The NHIS database also provides demographic information of the participants, which include the residential district code. Using the code, we have linked the residential district to the daily ambient level of PM10 and PM2.5, provided by the National Ambient Air Monitoring System in South Korea. There are approximately 300 atmospheric monitoring stations in Korea and these sites are selected according to certain criteria, such as the number of residents, location, emission source, and representative are of the target site. There was no district with more than two monitoring stations. All residential districts but two were covered by atmospheric monitoring stations, which covers 1.4% of the total population. Particulate matter levels in unmonitored sites were estimated by using the closest monitoring station19. The concentration of the coarse particle was calculated by subtraction of the PM2.5 value from that of PM10.

Statistical analysis

We used a time-stratified case-crossover analysis study design to investigate the association of particulate matter exposure with suicide events. The case-crossover study is a validated study design to assess the short-term effect of the exposure. Each patient serves as his or her own control, thereby time-invariant individual variables such as age, sex, and individual comorbidities, are automatically controlled. Among several case-crossover designs, the time-stratified case-crossover design yielded better results with the least bias on previous systemic reviews20,21. We used single-day lag models to investigate the effect of PM exposure on suicide from lag0 (the day of the suicide event) to lag3 (3 days prior to the suicide event). Also, we used a 4-day cumulative lag model (lag0–3) to assess the effect of short-term cumulative PM exposure on suicidality. This is based on the results from the previous study, which noted that evidence of associations suggested short exposure periods lasting up to an average of 0–3 days16. The control days were matched by other days with the same day of the week from the same calendar month, and the same calendar year. The PM value of each case day (lag0 to lag3 and lag0–3) and control days were divided into approximate quartile. The conditional logistic regression was used to estimate the adjusted odds ratios (aORs) and 95% confidence intervals (CIs) of each quartile compared to the 1st quartile of the PM10, PM2.5, and coarse particles exposure, which represented the least exposure to the PM. An indicator variable for national holidays, an indicator variable for weekends, rainfall, and temperature were included as covariates. Stratified analysis according to subgroups of age, sex, household income, and duration of MDD, stratified analysis was conducted to examine the effect modification. According to the individual's physical activity and alcohol consumption, an additional stratified analysis was conducted on 1606 suicide cases among MDD patients who underwent health examinations within 2 years before the suicide event. All statistical tests were two-sided manner with a p value of less than 0.05. Data collection and statistical analyses were performed using SAS Enterprise Guide 7.1 (SAS Institute Inc., Cary, NC).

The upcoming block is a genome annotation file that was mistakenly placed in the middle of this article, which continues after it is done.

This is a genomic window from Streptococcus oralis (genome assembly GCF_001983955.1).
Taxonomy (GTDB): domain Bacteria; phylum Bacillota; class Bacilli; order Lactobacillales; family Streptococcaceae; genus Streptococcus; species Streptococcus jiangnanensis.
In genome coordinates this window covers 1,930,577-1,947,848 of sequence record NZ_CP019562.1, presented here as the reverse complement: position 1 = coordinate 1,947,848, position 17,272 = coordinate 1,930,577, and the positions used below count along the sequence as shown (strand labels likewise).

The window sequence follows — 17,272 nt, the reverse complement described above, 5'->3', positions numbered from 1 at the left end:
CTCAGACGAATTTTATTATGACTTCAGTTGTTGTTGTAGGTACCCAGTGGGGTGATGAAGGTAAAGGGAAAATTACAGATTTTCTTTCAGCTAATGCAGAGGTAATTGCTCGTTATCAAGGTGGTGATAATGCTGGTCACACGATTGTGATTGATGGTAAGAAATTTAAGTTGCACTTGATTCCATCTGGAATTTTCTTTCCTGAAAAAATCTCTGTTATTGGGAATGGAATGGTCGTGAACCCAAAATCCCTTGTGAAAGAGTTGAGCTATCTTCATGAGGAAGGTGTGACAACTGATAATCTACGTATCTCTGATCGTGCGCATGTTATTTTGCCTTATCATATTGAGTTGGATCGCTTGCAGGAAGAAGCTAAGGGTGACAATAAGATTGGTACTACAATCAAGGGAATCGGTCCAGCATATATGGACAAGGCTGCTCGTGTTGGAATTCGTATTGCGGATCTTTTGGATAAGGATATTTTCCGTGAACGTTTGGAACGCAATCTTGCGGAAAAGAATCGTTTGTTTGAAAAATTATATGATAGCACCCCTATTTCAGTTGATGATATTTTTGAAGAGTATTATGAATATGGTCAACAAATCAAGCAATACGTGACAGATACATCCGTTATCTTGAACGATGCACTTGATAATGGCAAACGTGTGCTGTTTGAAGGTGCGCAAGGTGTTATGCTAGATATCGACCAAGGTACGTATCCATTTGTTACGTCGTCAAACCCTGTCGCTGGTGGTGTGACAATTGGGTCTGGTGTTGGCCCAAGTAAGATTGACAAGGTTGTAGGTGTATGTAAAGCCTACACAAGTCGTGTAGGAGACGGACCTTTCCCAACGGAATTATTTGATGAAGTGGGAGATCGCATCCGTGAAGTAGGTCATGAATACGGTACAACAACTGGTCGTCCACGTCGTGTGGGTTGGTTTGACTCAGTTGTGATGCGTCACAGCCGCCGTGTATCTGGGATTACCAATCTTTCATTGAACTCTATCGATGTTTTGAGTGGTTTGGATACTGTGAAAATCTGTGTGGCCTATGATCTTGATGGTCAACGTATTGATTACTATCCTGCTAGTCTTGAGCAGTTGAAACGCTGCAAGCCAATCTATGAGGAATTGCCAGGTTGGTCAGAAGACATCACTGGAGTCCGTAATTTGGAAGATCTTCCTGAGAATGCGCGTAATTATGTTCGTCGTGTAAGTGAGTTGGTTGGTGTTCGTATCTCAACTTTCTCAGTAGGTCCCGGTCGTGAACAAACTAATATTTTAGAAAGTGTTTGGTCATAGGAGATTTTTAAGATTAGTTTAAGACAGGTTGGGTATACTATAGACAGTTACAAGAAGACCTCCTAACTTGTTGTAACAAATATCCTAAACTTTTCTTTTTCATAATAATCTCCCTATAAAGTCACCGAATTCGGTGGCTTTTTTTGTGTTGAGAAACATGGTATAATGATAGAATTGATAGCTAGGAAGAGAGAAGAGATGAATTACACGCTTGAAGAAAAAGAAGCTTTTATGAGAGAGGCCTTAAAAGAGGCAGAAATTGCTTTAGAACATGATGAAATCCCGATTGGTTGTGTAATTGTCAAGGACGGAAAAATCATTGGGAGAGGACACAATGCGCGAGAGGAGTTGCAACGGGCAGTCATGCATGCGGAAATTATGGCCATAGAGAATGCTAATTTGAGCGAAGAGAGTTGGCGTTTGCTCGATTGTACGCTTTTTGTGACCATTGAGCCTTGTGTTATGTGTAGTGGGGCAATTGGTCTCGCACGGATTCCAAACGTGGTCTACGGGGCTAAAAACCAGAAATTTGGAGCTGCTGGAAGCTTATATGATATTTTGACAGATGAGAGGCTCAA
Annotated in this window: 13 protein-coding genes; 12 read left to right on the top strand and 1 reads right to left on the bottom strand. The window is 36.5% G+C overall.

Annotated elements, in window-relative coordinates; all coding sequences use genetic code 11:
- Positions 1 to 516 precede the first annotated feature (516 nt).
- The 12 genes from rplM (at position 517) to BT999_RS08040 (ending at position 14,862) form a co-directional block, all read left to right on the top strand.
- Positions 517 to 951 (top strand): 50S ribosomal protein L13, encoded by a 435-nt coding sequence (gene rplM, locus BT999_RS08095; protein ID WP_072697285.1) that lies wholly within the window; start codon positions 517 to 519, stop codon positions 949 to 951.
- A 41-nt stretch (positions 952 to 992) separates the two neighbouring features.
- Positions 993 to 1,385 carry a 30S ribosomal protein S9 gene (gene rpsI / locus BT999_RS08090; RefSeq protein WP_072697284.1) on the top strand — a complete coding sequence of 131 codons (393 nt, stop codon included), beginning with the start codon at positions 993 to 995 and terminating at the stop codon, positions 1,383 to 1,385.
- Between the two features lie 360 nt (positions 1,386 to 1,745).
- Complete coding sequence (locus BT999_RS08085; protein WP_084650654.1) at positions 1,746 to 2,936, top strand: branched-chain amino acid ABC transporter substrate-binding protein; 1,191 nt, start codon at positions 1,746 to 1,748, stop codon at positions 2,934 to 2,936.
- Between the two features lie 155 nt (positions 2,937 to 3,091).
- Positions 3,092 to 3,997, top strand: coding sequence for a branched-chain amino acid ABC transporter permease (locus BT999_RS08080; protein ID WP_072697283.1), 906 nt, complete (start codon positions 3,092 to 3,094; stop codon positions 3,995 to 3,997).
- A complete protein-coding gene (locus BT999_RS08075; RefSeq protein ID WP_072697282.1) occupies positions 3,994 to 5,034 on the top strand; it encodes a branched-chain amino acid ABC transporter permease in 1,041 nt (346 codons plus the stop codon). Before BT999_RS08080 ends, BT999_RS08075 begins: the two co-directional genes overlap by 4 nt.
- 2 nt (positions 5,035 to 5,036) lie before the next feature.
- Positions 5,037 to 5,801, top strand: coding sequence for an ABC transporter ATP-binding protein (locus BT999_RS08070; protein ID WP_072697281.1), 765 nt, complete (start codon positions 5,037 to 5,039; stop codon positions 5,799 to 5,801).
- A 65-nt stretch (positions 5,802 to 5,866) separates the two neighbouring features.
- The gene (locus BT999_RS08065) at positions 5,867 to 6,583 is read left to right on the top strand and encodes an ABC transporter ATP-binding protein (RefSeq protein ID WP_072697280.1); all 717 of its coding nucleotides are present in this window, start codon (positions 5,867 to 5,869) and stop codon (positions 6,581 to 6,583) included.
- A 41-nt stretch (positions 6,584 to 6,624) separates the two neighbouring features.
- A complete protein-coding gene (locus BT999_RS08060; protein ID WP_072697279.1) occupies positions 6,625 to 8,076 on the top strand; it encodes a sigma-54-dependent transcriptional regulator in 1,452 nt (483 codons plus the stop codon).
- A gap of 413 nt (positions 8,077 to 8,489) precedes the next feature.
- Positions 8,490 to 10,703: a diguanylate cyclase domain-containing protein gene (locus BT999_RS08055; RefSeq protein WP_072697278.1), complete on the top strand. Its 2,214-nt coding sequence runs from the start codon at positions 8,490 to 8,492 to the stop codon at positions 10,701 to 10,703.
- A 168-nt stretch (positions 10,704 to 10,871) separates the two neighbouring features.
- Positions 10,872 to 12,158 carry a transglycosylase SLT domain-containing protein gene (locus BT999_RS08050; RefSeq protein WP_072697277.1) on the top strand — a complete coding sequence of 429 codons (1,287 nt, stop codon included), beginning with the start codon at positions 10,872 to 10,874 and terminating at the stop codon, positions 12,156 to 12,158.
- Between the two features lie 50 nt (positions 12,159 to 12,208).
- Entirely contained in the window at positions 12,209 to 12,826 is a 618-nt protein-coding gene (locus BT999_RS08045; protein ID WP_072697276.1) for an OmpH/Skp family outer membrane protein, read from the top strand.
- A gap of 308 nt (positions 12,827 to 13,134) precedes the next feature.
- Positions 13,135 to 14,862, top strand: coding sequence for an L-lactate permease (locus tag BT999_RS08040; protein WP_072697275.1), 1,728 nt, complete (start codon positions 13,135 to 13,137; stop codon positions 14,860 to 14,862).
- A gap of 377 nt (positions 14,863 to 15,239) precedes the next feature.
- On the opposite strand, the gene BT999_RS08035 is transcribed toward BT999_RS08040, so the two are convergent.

Ethical consideration

This study was conducted in accordance with the Declaration of Helsinki and the study protocol approved by the Institutional Review Board (IRB) at the National Center for Mental Health, Seoul, Korea (IRB number: 116271-1027-57). The requirement for informed consent was waived by IRB at National Center for Mental Health since the patient information was de-identified and anonymized according to South Korean personal data protection laws.


The descriptive characteristics of the study population are depicted in Table 1 by chi-square test and analysis of variance test. Among 3051 suicide cases we have enrolled, 765, 767 759 and 760 cases were allocated for the first, second, third, and fourth quartile of lag0 PM10 exposure respectively. The mean PM10 values of the suicide day on each quartile were 23.6, 36.6, 48.9, and 78.7 μg/m3, respectively. Participants exposed to the higher concentration of PM10 on the day of suicide (lag0) were more likely to be exposed to high PM2.5 and coarse particle concentration. However, the distribution of age, gender, household income, disease duration, alcohol consumption and physical activity were not significantly different by quartiles of PM10 exposure.